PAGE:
Arutz Sheva Israel National Radio -- Broadcast on August 12, 1999 / Elul 1, 5759


By Jay Shapiro


It is interesting that during the recent election campaign for prime minister, Ehud Barak was advertised as Israel's most decorated soldier. His record is indeed commendable. No one can question his personal bravery and sacrifice. However, this type of soldier-boy candidate packaging - a rather hoary tradition in Israel - has for some time now been dysfunctional and detrimental to the national interest.

In the First World War, the US produced a genuine hero by the name of Alvin York. York was a farmer from Tennessee who performed the remarkable feat of capturing 132 German soldiers - single-handedly. In the Second World War, America produced another genuine hero named Audie Murphy, who was awarded just about every medal the armed services had to offer. So why were Sergeant York and Audie Murphy not made candidates for the presidency? Very simple: There exists no proof that there is a direct relationship between bravery on the battlefield and the ability to govern or to make major decisions for a nation. Or the vision, if any, that the hero has for the future of the state.

Nevertheless, our present prime minister was packaged as Israel's military star. One of the campaign television advertisements that was repeated ad nauseum showed the young Barak on the wing of the Sabena airplane that was liberated from terrorists. Despite seeing these demonstrations of his bravado, I still fail to comprehend the link between his ability as a warrior and his success as prime minister. His actions thus far confirm that there is no such connection.


Part of the explanation for the soldier/politician pattern may lie in Israel's complex relationship with its army and its recent military history. This relationship has developed into a sort of twisted, love-hate syndrome that defies all logic. Alongside its embrace of a plastic "peace" and its incessant public rituals of shame over Israel's past exercise of military power, so much of the secular Left still insists on clinging to the apron strings of its most renowned field marshals.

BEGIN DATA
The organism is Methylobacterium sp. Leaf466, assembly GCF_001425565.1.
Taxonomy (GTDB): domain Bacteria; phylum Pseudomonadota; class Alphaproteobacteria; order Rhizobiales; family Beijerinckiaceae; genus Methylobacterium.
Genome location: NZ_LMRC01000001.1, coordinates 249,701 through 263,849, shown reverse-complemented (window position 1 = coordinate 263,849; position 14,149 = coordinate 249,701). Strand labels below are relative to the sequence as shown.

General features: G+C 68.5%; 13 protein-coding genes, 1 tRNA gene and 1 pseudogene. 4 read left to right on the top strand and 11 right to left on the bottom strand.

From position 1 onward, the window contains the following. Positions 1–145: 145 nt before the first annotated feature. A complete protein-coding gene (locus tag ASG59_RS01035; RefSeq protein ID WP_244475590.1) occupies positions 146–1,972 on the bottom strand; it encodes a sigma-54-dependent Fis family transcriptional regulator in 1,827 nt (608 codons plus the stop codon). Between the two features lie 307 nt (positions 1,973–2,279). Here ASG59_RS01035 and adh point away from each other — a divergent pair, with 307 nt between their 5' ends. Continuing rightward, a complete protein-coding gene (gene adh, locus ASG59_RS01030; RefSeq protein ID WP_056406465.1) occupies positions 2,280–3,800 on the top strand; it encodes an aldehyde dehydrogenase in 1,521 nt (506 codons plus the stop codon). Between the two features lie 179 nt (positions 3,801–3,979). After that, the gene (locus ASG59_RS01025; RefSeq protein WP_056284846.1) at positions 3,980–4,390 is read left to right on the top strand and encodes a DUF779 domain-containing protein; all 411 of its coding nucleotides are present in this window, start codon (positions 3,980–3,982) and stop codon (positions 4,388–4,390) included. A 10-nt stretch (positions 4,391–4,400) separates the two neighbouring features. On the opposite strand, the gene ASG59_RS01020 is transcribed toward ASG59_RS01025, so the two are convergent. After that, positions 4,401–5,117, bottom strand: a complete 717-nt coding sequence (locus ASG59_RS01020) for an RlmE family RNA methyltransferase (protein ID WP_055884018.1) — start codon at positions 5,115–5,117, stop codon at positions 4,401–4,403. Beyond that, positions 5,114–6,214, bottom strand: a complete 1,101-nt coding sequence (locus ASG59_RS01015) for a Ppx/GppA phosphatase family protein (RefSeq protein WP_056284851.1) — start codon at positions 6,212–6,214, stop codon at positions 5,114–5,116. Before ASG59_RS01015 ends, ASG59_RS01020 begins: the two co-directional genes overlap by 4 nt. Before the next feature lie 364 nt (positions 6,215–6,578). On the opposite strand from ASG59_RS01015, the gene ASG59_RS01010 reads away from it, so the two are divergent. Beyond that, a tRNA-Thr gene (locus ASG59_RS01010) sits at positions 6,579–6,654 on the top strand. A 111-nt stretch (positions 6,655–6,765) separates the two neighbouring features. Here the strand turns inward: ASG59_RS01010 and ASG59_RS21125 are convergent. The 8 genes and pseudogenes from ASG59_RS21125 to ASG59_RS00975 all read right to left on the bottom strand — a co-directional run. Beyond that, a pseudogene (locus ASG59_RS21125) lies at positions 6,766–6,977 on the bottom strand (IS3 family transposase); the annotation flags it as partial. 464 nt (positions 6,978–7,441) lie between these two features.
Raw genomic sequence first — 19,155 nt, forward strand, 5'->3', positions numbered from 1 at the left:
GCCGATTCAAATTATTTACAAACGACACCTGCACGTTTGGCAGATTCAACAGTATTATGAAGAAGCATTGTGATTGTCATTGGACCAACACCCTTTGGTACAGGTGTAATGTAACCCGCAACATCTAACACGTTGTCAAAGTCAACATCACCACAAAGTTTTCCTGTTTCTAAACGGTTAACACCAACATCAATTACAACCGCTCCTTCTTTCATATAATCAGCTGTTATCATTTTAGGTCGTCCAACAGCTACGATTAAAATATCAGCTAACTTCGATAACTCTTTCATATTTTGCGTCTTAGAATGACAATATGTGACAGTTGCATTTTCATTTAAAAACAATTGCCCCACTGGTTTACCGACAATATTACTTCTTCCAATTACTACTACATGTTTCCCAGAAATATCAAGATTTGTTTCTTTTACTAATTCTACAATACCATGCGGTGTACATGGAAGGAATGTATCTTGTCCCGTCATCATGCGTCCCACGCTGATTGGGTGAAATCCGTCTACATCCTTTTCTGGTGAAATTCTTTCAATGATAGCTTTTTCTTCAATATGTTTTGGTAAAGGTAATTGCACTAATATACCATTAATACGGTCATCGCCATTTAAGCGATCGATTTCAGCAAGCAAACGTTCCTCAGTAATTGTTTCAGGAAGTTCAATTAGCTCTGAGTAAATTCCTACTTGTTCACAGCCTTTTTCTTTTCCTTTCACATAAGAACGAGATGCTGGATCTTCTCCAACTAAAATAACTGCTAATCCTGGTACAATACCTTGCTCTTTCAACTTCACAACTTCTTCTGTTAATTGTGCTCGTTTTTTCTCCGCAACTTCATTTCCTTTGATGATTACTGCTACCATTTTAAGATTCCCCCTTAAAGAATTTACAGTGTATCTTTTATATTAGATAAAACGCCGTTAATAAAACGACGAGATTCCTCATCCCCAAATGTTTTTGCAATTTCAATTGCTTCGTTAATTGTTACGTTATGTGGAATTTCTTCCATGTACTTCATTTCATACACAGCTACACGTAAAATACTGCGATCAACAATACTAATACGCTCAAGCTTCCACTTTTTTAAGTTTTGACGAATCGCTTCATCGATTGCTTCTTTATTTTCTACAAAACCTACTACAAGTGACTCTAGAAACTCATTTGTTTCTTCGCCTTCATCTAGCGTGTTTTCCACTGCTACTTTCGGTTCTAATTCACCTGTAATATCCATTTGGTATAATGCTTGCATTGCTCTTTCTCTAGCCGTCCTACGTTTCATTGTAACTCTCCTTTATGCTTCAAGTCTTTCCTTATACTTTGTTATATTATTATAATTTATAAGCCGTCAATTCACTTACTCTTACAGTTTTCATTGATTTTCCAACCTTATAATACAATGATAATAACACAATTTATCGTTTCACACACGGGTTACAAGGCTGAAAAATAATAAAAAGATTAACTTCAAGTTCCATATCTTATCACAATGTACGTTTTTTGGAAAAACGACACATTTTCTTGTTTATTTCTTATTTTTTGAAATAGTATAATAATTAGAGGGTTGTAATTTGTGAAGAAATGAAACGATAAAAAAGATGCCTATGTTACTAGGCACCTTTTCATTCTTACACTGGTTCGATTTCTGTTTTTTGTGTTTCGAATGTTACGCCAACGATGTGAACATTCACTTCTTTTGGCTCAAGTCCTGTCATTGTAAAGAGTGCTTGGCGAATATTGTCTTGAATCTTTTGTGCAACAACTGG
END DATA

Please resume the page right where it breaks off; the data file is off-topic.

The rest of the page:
It might be that the top army brass are perceived as the personification of the Second Aliyah, kibbutz, Ashkenazi, anti-religious, socialist elite. Or perhaps it is because in the final analysis, the self-image of the secular Left is in perfect tune with the hollow and superficial persona of Barak, Rabin, and Weizmann. These links have been exquisitely understood and exploited by the propaganda apparatus of the Labor Party, selling the treachery of the Oslo process - and who knows what vulgar variations still await us - by channeling it through the mouths of the generals.

It would seem that Barak has become to Israel what Nelson Mandela was to South Africa. Allow me to explain. When I was a child in America, the Second World War was raging. As a child, I was given to understand that all the hardships that we endured, even in America, were because of the war. The lack of toys, the lack of fuel for automobiles, the scarcity of numerous products--all these things that loom large in the eyes and the mind of a child were blamed on the war. And it was true.